ARCHIVE

Posts Tagged ‘CCTV systems’

Can CCTV Systems Help Crisis Management in Mass Shootings?

Tuesday, May 22nd, 2018

As school and mass shootings become more prevalent in today’s society, the question of “How do we prevent this?” Can CCTV Systems Help Crisis Management in Mass Shootings?is on everyone’s mind. While gun control is the first topic people tend to address when discussing these acts of terror, there is another side to the story that may aide in minimizing the total lives lost in these situations sooner than a gun control reform can. One of the most important purposes of Closed Circuit Television (CCTV) video recordings is to secure a predetermined area using video cameras connected to a video recorder, which in turn creates the video surveillance footage (evidence). By using modern technology to allow 911 dispatchers access to these surveillance cameras in emergency situations, we would be allowing the dispatchers to give the first responders accurate, real-time information.

 

Can CCTV Systems Help Crisis Management in Mass Shootings?

So, what can we do? Yes, there are changes that need to be made in not only our society, but in the world as a whole. But, what can we do right now to minimize the total amount of lives lost when the next mass shooting takes place? What can we do to catch these shooters before more damage is caused? How can we aid first responders and investigators in completing their jobs to the best of their abilities with the best resources possible? In short, we use modern technology to monitor and take control of the situation efficiently and accurately.

 

History of Mass Shootings

While mass shootings are becoming more frequent (an average of 7 mass shootiCan CCTV Systems Help Crisis Management in Mass Shootings?ngs a week in 2017, CNN), they are not new to our culture. The FBI defines a “mass murder” as 4 or more victims in a single incident. The first heavily recorded United States mass murder occurred in September of 1949. Howard Unruh took the lives of 13 people and injured 3 more in the neighborhood of Cramer Hill in Camden, New Jersey. Since that fateful day, the United States has become the country with one of the highest mass shooting rates. Between 1966 and 2018, there have been 150 mass shootings totaling in 1,077 lives lost. Prior to the 1966 shooting at the University of Texas where 18 lives were lost and 30 people were injured, there were 25 mass shootings from the year 1910. Little is known about these early 20th century killings. Twelve of the deadliest shootings have occurred since 2000, with the deadliest occurring just last year in Las Vegas, Nevada where 58 lives were lost and 500 people were injured at the Route 91 Harvest Festival.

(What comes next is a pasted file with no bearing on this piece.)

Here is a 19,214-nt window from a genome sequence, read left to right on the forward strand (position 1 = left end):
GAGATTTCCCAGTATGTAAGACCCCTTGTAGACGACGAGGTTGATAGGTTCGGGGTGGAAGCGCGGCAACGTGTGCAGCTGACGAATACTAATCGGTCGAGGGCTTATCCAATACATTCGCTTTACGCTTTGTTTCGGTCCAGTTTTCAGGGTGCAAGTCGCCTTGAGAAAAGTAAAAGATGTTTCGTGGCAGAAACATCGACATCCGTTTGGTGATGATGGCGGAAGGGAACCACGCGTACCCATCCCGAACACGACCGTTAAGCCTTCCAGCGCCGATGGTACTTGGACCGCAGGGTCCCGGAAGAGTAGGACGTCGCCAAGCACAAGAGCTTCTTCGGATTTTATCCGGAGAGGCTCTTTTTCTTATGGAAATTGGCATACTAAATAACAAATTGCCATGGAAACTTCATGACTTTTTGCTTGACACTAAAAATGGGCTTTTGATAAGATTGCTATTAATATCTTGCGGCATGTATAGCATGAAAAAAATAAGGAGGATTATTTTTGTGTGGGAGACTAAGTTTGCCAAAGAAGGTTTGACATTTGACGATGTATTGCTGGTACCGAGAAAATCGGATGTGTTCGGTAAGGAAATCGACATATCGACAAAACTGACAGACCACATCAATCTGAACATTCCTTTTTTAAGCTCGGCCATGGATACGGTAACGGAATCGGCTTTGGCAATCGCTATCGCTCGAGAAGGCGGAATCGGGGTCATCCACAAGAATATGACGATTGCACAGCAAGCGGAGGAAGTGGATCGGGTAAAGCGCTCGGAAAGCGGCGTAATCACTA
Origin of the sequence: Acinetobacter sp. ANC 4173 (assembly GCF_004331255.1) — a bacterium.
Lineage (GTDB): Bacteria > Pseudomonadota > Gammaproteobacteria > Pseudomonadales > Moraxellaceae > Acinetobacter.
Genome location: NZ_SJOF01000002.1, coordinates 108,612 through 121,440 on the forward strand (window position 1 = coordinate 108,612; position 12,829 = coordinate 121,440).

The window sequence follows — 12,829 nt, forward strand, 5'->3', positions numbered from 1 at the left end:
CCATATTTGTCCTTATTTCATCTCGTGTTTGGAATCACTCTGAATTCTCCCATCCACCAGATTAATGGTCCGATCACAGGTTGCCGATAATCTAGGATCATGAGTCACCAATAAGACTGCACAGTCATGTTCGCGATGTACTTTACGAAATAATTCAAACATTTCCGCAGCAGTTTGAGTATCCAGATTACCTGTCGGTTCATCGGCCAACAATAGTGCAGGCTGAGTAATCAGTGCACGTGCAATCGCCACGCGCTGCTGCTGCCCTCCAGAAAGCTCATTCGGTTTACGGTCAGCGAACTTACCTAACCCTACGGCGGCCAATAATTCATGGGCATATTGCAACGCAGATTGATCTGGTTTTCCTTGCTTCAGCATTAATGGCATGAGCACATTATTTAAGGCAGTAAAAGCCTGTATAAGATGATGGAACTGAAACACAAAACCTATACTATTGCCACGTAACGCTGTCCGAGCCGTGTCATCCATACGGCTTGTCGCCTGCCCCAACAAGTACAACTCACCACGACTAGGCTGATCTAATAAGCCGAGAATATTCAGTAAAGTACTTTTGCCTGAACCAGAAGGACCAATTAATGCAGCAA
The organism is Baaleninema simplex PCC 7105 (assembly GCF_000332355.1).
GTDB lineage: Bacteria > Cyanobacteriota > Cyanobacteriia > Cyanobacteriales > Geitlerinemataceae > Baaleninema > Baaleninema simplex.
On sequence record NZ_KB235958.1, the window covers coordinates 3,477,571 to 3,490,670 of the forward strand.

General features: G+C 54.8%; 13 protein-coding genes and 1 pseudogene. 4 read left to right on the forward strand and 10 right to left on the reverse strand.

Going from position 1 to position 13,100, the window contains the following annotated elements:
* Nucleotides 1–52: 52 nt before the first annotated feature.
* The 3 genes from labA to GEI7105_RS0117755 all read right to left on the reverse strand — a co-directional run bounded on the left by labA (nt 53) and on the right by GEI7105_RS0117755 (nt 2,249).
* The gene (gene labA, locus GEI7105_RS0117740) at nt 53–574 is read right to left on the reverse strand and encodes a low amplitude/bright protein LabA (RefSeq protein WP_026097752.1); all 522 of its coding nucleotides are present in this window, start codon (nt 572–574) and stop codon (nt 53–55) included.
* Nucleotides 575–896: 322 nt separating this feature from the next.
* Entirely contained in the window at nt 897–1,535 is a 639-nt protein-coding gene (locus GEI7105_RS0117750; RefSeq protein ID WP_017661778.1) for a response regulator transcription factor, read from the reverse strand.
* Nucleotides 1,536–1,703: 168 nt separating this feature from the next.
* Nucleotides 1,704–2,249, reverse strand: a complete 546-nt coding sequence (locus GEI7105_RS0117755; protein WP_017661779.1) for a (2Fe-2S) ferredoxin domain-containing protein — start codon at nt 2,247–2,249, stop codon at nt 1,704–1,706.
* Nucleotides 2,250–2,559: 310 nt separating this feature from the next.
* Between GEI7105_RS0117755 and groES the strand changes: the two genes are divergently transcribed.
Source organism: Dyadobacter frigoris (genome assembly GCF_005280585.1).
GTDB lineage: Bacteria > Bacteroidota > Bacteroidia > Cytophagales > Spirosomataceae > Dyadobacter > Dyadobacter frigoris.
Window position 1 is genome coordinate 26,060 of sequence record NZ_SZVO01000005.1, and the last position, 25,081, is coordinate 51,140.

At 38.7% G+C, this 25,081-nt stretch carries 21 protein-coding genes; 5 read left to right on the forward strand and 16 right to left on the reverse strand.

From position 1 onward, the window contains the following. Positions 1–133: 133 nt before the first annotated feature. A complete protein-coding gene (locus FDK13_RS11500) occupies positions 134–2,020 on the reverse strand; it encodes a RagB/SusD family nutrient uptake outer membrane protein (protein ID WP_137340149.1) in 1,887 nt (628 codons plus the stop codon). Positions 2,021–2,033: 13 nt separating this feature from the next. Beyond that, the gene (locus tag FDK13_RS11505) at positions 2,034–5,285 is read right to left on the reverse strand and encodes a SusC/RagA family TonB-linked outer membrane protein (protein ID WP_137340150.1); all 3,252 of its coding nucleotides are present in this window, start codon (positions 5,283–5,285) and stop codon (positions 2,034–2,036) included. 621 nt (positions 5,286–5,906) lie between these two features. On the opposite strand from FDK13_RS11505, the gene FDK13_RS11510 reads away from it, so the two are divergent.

CCTV and Modern Technology

CCTV surveillance became widely available in the 1970s. There are an estimated 30 million surveillance cameras in the United States. In 2009, Chicago became the “most watched city in the nation” when it linked its estimated 10,000 surveillance cameras with their 911 dispatch center. When a call to 911 comes in, a dispatcher can view a live video of the crime scene as long as it is within 150 feet of a surveillance camera. In the years since Chicago took this initiative, several cities and school districts have followed suit. In 2011, Atlanta, Georgia police began monitoring 100 of the cities surveillance cameras. Atlanta Public Schools gave access to their surveillance cameras to 911 dispatchers in 2014. In 2013, Howard County, Maryland also linked their schools surveillance systems with 911 dispatchers. Near our lab in Rochester Hills, MI, Macomb County is in the process of allowing the Macomb County’s Communications and Technology Center, also known as COMTEC, to gain access to the surveillance systems of all 21 of its school districts.

How does this help inCan CCTV Systems Help Crisis Management in Mass Shootings? the event of a mass shooting? By 911 dispatchers having access to live surveillance footage, they are able to provide first responders with accurate and efficient information. This will then allow the first responders to draft a “plan of attack” that will quickly eliminate the threat so more lives can be saved. Often, in the midst of a mass shooting, 911 dispatchers receive multiple calls with misinformation. Calls stating multiple shooters are present, the location of the shooter that is not accurate, and even that the shooter has left the premises when they in fact have not. With this technology, the dispatcher will be able to quickly see what information received via inbound calls is accurate and what is not.

Surveillance footage is not only helpful during the event, but during the investigation as well. Often, after these tragedies, questions and stories arise of what exactly happened. This is when both CCTV footage and Good Samaritan footage play an integral role. Even if the footage is garbled, pixelated, or otherwise unclear, audio and video forensic experts can enhance the footage so the truth of what transpired can be revealed.

 

So, what can you do?